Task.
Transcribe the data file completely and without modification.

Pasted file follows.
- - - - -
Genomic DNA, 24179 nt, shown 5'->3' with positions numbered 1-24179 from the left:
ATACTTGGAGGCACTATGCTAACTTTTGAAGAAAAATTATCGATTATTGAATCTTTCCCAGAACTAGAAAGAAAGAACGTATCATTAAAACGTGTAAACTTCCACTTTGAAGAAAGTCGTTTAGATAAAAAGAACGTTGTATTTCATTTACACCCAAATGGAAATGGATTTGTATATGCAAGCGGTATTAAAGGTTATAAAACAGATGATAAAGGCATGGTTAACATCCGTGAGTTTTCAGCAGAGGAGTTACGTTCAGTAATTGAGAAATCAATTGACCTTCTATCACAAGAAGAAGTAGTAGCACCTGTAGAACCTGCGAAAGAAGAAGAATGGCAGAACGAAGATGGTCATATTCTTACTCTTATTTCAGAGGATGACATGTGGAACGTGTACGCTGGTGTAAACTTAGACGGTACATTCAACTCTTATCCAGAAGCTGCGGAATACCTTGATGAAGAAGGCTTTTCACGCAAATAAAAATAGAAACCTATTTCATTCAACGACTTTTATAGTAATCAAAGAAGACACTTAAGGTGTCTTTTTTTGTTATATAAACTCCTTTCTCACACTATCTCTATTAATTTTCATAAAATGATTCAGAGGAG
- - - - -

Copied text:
Genomic DNA, 24179 nt, shown 5'->3' with positions numbered 1-24179 from the left:
ATACTTGGAGGCACTATGCTAACTTTTGAAGAAAAATTATCGATTATTGAATCTTTCCCAGAACTAGAAAGAAAGAACGTATCATTAAAACGTGTAAACTTCCACTTTGAAGAAAGTCGTTTAGATAAAAAGAACGTTGTATTTCATTTACACCCAAATGGAAATGGATTTGTATATGCAAGCGGTATTAAAGGTTATAAAACAGATGATAAAGGCATGGTTAACATCCGTGAGTTTTCAGCAGAGGAGTTACGTTCAGTAATTGAGAAATCAATTGACCTTCTATCACAAGAAGAAGTAGTAGCACCTGTAGAACCTGCGAAAGAAGAAGAATGGCAGAACGAAGATGGTCATATTCTTACTCTTATTTCAGAGGATGACATGTGGAACGTGTACGCTGGTGTAAACTTAGACGGTACATTCAACTCTTATCCAGAAGCTGCGGAATACCTTGATGAAGAAGGCTTTTCACGCAAATAAAAATAGAAACCTATTTCATTCAACGACTTTTATAGTAATCAAAGAAGACACTTAAGGTGTCTTTTTTTGTTATATAAACTCCTTTCTCACACTATCTCTATTAATTTTCATAAAATGATTCAGAGGAG